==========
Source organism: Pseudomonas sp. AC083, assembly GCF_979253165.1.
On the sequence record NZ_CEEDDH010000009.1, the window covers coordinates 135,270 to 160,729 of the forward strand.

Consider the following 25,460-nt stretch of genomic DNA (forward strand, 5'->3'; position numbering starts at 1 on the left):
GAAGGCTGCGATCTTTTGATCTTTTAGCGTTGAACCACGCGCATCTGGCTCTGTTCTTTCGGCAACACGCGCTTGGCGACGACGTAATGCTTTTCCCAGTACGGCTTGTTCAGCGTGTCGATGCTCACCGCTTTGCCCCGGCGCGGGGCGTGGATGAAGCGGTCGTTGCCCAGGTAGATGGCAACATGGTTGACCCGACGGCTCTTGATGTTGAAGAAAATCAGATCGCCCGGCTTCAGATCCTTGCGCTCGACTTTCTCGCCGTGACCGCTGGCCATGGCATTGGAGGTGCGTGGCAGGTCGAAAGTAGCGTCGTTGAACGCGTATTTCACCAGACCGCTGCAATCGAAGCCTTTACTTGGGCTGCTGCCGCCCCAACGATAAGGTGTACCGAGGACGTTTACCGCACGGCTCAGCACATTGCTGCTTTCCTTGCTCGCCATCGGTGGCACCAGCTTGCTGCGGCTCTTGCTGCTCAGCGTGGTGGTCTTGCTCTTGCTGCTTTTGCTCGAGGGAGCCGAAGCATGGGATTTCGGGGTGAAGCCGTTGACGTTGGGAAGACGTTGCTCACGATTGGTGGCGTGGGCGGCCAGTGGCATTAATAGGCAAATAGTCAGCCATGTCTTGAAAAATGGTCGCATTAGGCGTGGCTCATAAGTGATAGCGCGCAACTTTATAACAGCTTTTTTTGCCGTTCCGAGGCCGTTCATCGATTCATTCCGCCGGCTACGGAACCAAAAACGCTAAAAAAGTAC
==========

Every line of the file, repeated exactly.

Source organism: Pseudomonas sp. AC083, assembly GCF_979253165.1.
On the sequence record NZ_CEEDDH010000009.1, the window covers coordinates 135,270 to 160,729 of the forward strand.

Consider the following 25,460-nt stretch of genomic DNA (forward strand, 5'->3'; position numbering starts at 1 on the left):
GAAGGCTGCGATCTTTTGATCTTTTAGCGTTGAACCACGCGCATCTGGCTCTGTTCTTTCGGCAACACGCGCTTGGCGACGACGTAATGCTTTTCCCAGTACGGCTTGTTCAGCGTGTCGATGCTCACCGCTTTGCCCCGGCGCGGGGCGTGGATGAAGCGGTCGTTGCCCAGGTAGATGGCAACATGGTTGACCCGACGGCTCTTGATGTTGAAGAAAATCAGATCGCCCGGCTTCAGATCCTTGCGCTCGACTTTCTCGCCGTGACCGCTGGCCATGGCATTGGAGGTGCGTGGCAGGTCGAAAGTAGCGTCGTTGAACGCGTATTTCACCAGACCGCTGCAATCGAAGCCTTTACTTGGGCTGCTGCCGCCCCAACGATAAGGTGTACCGAGGACGTTTACCGCACGGCTCAGCACATTGCTGCTTTCCTTGCTCGCCATCGGTGGCACCAGCTTGCTGCGGCTCTTGCTGCTCAGCGTGGTGGTCTTGCTCTTGCTGCTTTTGCTCGAGGGAGCCGAAGCATGGGATTTCGGGGTGAAGCCGTTGACGTTGGGAAGACGTTGCTCACGATTGGTGGCGTGGGCGGCCAGTGGCATTAATAGGCAAATAGTCAGCCATGTCTTGAAAAATGGTCGCATTAGGCGTGGCTCATAAGTGATAGCGCGCAACTTTATAACAGCTTTTTTTGCCGTTCCGAGGCCGTTCATCGATTCATTCCGCCGGCTACGGAACCAAAAACGCTAAAAAAGTAC